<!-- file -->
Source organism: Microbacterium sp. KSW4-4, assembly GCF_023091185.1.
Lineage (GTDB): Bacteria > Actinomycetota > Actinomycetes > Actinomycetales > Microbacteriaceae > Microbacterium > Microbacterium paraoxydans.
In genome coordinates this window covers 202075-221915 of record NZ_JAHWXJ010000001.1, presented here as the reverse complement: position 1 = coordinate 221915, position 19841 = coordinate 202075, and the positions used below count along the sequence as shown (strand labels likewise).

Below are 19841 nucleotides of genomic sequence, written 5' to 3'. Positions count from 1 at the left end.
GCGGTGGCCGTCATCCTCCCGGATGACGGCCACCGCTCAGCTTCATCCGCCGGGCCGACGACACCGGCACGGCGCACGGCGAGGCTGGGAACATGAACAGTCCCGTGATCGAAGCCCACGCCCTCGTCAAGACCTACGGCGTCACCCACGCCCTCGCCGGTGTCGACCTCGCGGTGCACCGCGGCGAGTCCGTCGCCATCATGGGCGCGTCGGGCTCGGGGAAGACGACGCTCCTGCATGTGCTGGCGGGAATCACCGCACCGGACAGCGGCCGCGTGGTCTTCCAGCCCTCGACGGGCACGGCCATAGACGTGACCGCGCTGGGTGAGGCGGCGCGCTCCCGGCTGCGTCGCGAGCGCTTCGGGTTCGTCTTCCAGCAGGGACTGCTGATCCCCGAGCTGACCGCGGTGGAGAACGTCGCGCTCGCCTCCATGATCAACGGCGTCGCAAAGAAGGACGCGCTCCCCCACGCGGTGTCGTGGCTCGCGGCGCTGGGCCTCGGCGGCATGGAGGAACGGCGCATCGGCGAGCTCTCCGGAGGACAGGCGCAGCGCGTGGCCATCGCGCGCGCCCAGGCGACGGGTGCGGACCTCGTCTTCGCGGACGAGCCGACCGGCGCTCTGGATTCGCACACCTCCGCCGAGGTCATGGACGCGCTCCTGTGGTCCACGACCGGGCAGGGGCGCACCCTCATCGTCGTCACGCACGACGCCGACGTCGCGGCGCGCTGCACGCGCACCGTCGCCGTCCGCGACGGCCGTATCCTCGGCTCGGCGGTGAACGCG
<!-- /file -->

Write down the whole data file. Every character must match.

Source organism: Microbacterium sp. KSW4-4, assembly GCF_023091185.1.
Lineage (GTDB): Bacteria > Actinomycetota > Actinomycetes > Actinomycetales > Microbacteriaceae > Microbacterium > Microbacterium paraoxydans.
In genome coordinates this window covers 202075-221915 of record NZ_JAHWXJ010000001.1, presented here as the reverse complement: position 1 = coordinate 221915, position 19841 = coordinate 202075, and the positions used below count along the sequence as shown (strand labels likewise).

Below are 19841 nucleotides of genomic sequence, written 5' to 3'. Positions count from 1 at the left end.
GCGGTGGCCGTCATCCTCCCGGATGACGGCCACCGCTCAGCTTCATCCGCCGGGCCGACGACACCGGCACGGCGCACGGCGAGGCTGGGAACATGAACAGTCCCGTGATCGAAGCCCACGCCCTCGTCAAGACCTACGGCGTCACCCACGCCCTCGCCGGTGTCGACCTCGCGGTGCACCGCGGCGAGTCCGTCGCCATCATGGGCGCGTCGGGCTCGGGGAAGACGACGCTCCTGCATGTGCTGGCGGGAATCACCGCACCGGACAGCGGCCGCGTGGTCTTCCAGCCCTCGACGGGCACGGCCATAGACGTGACCGCGCTGGGTGAGGCGGCGCGCTCCCGGCTGCGTCGCGAGCGCTTCGGGTTCGTCTTCCAGCAGGGACTGCTGATCCCCGAGCTGACCGCGGTGGAGAACGTCGCGCTCGCCTCCATGATCAACGGCGTCGCAAAGAAGGACGCGCTCCCCCACGCGGTGTCGTGGCTCGCGGCGCTGGGCCTCGGCGGCATGGAGGAACGGCGCATCGGCGAGCTCTCCGGAGGACAGGCGCAGCGCGTGGCCATCGCGCGCGCCCAGGCGACGGGTGCGGACCTCGTCTTCGCGGACGAGCCGACCGGCGCTCTGGATTCGCACACCTCCGCCGAGGTCATGGACGCGCTCCTGTGGTCCACGACCGGGCAGGGGCGCACCCTCATCGTCGTCACGCACGACGCCGACGTCGCGGCGCGCTGCACGCGCACCGTCGCCGTCCGCGACGGCCGTATCCTCGGCTCGGCGGTGAACGCG